"Christmas Magic in the Big Apple" continues Richard Holbrook's many years of presenting Christmas season shows. What sets his productions apart from many other performers is his view that this time of year is a time for celebrating family and friends. It is not simply a time of religious holidays but more of an all-encompassing recognition of the joyous spirit that moves people to engage with one another in a celebration of life. His shows are a creative mix of holiday songs with a universal theme. Holbrook commented, “Not everyone celebrates Christmas, and I don't want people coming to my show being made to feel uncomfortable." His playlists over the years have exemplified that view, with the current show being the latest in the series. [more]
Holbrook’s enduring youthful presence, twinkling charm and commanding vocal authority make him the ideal vessel to channel Lerner’s monumental achievements. Through his concisely informative commentary that is perfectly interlaced with 25 songs, we learn Lerner’s biographical essence. Wit, Harvard, Broadway, Hollywood, eight marriages, triumphs, flops and death at the age of 67 in 1986 are all crisply detailed during 80 fast-paced minutes. The presentation is a model of the tributary concert with its wide-ranging array of rarities, never before heard selections in addition to classics. The dramatic lighting and polished sound design coordinated by Rocky Noel added to the show’s depth. [more]
The white-haired O’Hare’s appealing tenor voice with its regional cadences is expressive. His instrument is in the realm of a tuneful storyteller who mines laughs and emotions with vocal flourishes and marvelous phrasing. His lack of mobility becomes a facet of his mature everyman persona as he conveys the aura of a wounded though happy warrior ready for another round. [more]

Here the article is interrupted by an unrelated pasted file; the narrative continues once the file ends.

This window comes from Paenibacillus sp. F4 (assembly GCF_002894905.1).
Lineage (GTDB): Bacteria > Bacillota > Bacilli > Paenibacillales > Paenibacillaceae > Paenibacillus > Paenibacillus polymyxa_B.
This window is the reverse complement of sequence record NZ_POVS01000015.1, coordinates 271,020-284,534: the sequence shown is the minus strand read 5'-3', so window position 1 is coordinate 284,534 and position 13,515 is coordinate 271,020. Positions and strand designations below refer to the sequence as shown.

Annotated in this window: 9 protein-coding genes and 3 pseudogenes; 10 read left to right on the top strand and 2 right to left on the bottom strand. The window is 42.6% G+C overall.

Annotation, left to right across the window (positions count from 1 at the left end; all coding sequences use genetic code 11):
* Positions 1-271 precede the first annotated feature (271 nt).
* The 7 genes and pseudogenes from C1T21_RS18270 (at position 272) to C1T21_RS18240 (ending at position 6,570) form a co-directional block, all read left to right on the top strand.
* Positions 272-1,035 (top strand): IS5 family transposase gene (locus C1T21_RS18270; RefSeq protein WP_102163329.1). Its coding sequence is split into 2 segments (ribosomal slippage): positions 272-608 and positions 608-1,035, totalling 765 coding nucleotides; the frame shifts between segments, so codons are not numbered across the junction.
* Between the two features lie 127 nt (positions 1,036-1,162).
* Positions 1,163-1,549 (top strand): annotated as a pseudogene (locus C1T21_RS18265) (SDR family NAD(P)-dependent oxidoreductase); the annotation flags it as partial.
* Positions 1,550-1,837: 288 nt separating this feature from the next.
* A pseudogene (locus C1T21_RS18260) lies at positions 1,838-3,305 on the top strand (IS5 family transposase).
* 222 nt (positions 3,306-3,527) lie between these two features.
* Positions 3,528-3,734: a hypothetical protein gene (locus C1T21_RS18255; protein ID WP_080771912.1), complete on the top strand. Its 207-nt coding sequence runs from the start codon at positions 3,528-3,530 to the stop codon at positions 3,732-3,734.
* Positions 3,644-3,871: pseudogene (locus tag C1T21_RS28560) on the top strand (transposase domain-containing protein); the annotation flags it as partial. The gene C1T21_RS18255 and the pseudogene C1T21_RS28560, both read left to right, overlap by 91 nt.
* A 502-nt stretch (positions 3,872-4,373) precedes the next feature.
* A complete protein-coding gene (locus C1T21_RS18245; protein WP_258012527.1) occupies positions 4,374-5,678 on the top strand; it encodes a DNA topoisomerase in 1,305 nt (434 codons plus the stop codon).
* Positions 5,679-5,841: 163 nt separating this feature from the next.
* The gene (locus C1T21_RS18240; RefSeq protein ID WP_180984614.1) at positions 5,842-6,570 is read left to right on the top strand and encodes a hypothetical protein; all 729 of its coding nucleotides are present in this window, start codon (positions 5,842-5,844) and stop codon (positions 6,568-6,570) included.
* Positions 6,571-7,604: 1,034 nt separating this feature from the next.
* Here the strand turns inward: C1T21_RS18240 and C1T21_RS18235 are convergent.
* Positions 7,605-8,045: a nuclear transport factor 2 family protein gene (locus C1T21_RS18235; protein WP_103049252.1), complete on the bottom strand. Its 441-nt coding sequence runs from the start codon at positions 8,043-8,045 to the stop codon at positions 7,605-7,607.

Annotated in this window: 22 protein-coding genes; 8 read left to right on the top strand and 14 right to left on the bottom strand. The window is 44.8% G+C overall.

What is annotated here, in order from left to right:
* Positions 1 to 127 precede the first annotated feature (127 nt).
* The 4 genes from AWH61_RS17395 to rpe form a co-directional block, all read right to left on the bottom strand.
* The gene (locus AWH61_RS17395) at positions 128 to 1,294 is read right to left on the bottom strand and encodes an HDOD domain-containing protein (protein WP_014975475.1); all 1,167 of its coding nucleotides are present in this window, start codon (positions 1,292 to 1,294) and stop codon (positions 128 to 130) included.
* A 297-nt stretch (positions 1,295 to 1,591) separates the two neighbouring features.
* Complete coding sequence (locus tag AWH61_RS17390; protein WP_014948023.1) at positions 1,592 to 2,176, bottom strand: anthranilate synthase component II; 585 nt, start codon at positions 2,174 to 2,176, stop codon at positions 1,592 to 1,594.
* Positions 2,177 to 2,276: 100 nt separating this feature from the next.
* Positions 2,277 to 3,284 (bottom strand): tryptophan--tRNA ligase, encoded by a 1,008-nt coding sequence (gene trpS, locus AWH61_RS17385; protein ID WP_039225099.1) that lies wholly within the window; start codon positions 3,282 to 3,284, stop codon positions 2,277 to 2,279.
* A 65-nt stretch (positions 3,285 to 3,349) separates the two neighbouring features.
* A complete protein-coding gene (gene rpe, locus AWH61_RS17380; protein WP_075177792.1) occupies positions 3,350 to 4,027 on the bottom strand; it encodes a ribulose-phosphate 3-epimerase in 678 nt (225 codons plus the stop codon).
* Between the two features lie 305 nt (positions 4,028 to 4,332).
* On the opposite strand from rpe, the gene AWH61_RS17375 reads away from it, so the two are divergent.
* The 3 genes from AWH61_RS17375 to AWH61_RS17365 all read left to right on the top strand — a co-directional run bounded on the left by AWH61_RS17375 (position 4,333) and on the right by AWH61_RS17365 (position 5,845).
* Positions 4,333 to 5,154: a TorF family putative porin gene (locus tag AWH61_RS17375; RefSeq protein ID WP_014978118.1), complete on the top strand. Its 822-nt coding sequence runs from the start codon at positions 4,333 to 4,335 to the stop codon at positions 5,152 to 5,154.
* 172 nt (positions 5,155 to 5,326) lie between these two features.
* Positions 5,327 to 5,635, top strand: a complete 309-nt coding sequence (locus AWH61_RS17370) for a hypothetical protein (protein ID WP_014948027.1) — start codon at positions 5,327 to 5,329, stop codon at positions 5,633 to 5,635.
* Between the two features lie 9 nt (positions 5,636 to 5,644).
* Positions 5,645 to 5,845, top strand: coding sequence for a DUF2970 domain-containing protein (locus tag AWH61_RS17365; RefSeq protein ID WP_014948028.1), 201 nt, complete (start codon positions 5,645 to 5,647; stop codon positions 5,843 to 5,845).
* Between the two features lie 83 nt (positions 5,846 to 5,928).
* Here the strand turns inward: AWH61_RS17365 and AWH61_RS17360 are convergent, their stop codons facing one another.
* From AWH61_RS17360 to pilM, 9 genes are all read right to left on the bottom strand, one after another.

With his commanding and emotionally expressive baritone voice, the eternally boyish Holbrook wearing formal wear, vividly performs a program drawn from show tunes, Hollywood musicals, classical music, jazz and The Great American Songbook. The numbers are connected with his concise and engaging patter. [more]
“The Little Drummer Boy” was an emotionally shattering highlight of Richard Holbrook: "Always December." Mr. Holbrook’s performance of this perennial was revelatory due to the intensity he brought to it. This was performed in tandem with the equally moving “Some Children See Him.” [more]
As always, Holbrook was dapper in his signature tux and brought real class and style to the stage. His rich, tenor voice was soothing to the ears and stirred the packed audience, mostly an older crowd, into reminiscing with him about the old days when these songs were written. Their enthusiasm was undeniable, underscored by their continuous applause. Holbrook's vocal instrument is not particularly robust but, what he lacks in volume, he makes up for in passion; a great interpreter, he really feels the music and sings with a lot of heart just like the title of his cabaret. This, along with his great stage presence, connects him with his audience and they find themselves being reeled in. [more]
The debonair Holbrook sang his way down memory lane with his enchanting voice and interesting stories about Astaire that he shared in-between songs, many showing a side to the man that is relatively unknown. This is one of the aspects of the show that makes it intriguing and a must-see for those who appreciate the talents of this widely respected artist.
Most remember Fred Astaire for his singing and dancing, and for his movie roles, but there was much more to the man. [more]